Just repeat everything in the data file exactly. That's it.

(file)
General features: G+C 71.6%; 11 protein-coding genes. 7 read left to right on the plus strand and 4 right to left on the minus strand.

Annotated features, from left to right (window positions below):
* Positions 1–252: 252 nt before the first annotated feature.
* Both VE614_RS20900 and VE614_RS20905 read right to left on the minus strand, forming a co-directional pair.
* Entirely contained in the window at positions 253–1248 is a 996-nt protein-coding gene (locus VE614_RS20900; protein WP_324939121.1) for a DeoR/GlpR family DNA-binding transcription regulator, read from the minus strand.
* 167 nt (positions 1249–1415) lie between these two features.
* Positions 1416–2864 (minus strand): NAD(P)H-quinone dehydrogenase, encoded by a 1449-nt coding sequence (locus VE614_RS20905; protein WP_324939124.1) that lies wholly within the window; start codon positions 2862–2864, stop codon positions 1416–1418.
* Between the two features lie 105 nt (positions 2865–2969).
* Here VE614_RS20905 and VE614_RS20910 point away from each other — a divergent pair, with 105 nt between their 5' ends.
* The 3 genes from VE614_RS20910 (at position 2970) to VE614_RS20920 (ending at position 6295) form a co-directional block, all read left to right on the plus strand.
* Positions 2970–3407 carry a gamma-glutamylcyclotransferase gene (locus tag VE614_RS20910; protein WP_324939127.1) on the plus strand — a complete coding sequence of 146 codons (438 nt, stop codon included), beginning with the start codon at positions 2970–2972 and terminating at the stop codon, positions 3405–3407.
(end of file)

General features: G+C 71.6%; 11 protein-coding genes. 7 read left to right on the plus strand and 4 right to left on the minus strand.

Annotated features, from left to right (window positions below):
* Positions 1–252: 252 nt before the first annotated feature.
* Both VE614_RS20900 and VE614_RS20905 read right to left on the minus strand, forming a co-directional pair.
* Entirely contained in the window at positions 253–1248 is a 996-nt protein-coding gene (locus VE614_RS20900; protein WP_324939121.1) for a DeoR/GlpR family DNA-binding transcription regulator, read from the minus strand.
* 167 nt (positions 1249–1415) lie between these two features.
* Positions 1416–2864 (minus strand): NAD(P)H-quinone dehydrogenase, encoded by a 1449-nt coding sequence (locus VE614_RS20905; protein WP_324939124.1) that lies wholly within the window; start codon positions 2862–2864, stop codon positions 1416–1418.
* Between the two features lie 105 nt (positions 2865–2969).
* Here VE614_RS20905 and VE614_RS20910 point away from each other — a divergent pair, with 105 nt between their 5' ends.
* The 3 genes from VE614_RS20910 (at position 2970) to VE614_RS20920 (ending at position 6295) form a co-directional block, all read left to right on the plus strand.
* Positions 2970–3407 carry a gamma-glutamylcyclotransferase gene (locus tag VE614_RS20910; protein WP_324939127.1) on the plus strand — a complete coding sequence of 146 codons (438 nt, stop codon included), beginning with the start codon at positions 2970–2972 and terminating at the stop codon, positions 3405–3407.